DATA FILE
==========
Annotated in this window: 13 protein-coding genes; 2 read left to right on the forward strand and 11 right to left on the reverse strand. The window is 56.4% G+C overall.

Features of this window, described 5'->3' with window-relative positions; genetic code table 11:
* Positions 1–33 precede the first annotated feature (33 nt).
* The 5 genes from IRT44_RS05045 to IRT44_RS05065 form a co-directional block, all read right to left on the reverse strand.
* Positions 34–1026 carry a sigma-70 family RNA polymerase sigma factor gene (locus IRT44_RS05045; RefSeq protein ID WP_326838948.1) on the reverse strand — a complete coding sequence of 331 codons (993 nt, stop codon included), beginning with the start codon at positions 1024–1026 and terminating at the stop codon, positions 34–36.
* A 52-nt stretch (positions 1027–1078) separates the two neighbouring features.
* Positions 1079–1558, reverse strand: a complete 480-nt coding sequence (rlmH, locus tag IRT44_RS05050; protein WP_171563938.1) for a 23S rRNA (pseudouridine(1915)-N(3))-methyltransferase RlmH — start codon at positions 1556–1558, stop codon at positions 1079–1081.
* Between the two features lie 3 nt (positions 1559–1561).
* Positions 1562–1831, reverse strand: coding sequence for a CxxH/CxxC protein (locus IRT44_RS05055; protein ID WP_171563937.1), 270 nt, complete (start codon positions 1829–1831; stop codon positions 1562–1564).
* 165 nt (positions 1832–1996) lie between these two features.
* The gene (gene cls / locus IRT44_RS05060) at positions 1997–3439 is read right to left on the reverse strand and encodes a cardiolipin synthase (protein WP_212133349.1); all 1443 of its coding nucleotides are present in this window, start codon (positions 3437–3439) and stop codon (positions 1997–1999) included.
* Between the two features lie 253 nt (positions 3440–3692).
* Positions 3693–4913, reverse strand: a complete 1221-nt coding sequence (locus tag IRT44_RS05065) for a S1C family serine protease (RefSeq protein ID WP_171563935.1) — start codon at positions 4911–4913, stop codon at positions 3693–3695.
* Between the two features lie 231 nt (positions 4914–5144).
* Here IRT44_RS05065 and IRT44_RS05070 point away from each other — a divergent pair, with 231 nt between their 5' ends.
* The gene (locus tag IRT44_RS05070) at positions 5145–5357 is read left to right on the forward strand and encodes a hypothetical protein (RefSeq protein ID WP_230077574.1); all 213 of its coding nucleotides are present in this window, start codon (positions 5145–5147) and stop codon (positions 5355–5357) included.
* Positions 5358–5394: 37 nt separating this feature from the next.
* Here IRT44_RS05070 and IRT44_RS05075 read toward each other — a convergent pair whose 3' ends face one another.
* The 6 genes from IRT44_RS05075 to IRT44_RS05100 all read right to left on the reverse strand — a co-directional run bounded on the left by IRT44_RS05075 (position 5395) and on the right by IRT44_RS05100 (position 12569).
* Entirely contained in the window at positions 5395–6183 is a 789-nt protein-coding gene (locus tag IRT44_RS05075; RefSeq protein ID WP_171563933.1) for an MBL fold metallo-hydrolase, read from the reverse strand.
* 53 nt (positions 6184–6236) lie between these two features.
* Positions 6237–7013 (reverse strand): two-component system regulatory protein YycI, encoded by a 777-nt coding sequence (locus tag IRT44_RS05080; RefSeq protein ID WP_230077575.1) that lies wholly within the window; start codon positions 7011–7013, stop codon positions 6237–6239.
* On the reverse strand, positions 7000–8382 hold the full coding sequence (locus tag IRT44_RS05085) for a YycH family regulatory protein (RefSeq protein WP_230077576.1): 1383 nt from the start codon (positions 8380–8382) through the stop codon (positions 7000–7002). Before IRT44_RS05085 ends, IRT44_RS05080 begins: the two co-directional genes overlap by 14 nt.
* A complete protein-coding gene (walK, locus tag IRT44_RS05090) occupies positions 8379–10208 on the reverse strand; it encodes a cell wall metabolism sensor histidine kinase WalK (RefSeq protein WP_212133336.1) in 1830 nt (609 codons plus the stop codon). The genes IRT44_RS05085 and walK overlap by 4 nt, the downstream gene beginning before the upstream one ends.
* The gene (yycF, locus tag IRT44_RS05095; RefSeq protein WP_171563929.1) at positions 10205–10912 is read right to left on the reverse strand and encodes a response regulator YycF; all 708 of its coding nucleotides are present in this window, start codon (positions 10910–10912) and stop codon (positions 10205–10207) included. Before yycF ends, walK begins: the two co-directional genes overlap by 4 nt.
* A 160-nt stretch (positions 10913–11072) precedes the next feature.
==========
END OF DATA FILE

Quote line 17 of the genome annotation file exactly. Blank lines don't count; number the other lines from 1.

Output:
* Positions 5358–5394: 37 nt separating this feature from the next.